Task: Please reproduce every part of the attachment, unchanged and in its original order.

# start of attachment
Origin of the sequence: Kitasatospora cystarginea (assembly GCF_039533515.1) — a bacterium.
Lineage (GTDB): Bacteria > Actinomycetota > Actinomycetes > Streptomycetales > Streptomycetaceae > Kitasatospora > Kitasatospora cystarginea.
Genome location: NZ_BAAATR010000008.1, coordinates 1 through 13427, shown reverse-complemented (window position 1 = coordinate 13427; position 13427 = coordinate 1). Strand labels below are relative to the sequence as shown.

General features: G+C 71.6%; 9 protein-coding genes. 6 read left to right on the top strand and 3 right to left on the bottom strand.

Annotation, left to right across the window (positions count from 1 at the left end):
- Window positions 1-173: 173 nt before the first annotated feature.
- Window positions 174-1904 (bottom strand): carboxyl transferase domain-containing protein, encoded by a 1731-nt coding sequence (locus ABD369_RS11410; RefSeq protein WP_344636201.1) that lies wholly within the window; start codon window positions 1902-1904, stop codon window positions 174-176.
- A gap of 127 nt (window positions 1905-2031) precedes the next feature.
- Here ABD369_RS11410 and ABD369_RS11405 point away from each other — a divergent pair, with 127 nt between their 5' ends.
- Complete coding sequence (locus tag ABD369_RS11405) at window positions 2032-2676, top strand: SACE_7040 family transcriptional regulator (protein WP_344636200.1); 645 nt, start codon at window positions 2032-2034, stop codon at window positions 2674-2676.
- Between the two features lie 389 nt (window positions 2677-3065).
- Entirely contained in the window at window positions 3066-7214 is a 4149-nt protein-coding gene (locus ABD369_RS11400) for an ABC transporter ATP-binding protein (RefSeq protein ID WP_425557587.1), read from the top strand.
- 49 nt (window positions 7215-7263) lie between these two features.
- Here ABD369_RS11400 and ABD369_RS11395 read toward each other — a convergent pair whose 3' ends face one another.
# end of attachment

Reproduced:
Origin of the sequence: Kitasatospora cystarginea (assembly GCF_039533515.1) — a bacterium.
Lineage (GTDB): Bacteria > Actinomycetota > Actinomycetes > Streptomycetales > Streptomycetaceae > Kitasatospora > Kitasatospora cystarginea.
Genome location: NZ_BAAATR010000008.1, coordinates 1 through 13427, shown reverse-complemented (window position 1 = coordinate 13427; position 13427 = coordinate 1). Strand labels below are relative to the sequence as shown.

General features: G+C 71.6%; 9 protein-coding genes. 6 read left to right on the top strand and 3 right to left on the bottom strand.

Annotation, left to right across the window (positions count from 1 at the left end):
- Window positions 1-173: 173 nt before the first annotated feature.
- Window positions 174-1904 (bottom strand): carboxyl transferase domain-containing protein, encoded by a 1731-nt coding sequence (locus ABD369_RS11410; RefSeq protein WP_344636201.1) that lies wholly within the window; start codon window positions 1902-1904, stop codon window positions 174-176.
- A gap of 127 nt (window positions 1905-2031) precedes the next feature.
- Here ABD369_RS11410 and ABD369_RS11405 point away from each other — a divergent pair, with 127 nt between their 5' ends.
- Complete coding sequence (locus tag ABD369_RS11405) at window positions 2032-2676, top strand: SACE_7040 family transcriptional regulator (protein WP_344636200.1); 645 nt, start codon at window positions 2032-2034, stop codon at window positions 2674-2676.
- Between the two features lie 389 nt (window positions 2677-3065).
- Entirely contained in the window at window positions 3066-7214 is a 4149-nt protein-coding gene (locus ABD369_RS11400) for an ABC transporter ATP-binding protein (RefSeq protein ID WP_425557587.1), read from the top strand.
- 49 nt (window positions 7215-7263) lie between these two features.
- Here ABD369_RS11400 and ABD369_RS11395 read toward each other — a convergent pair whose 3' ends face one another.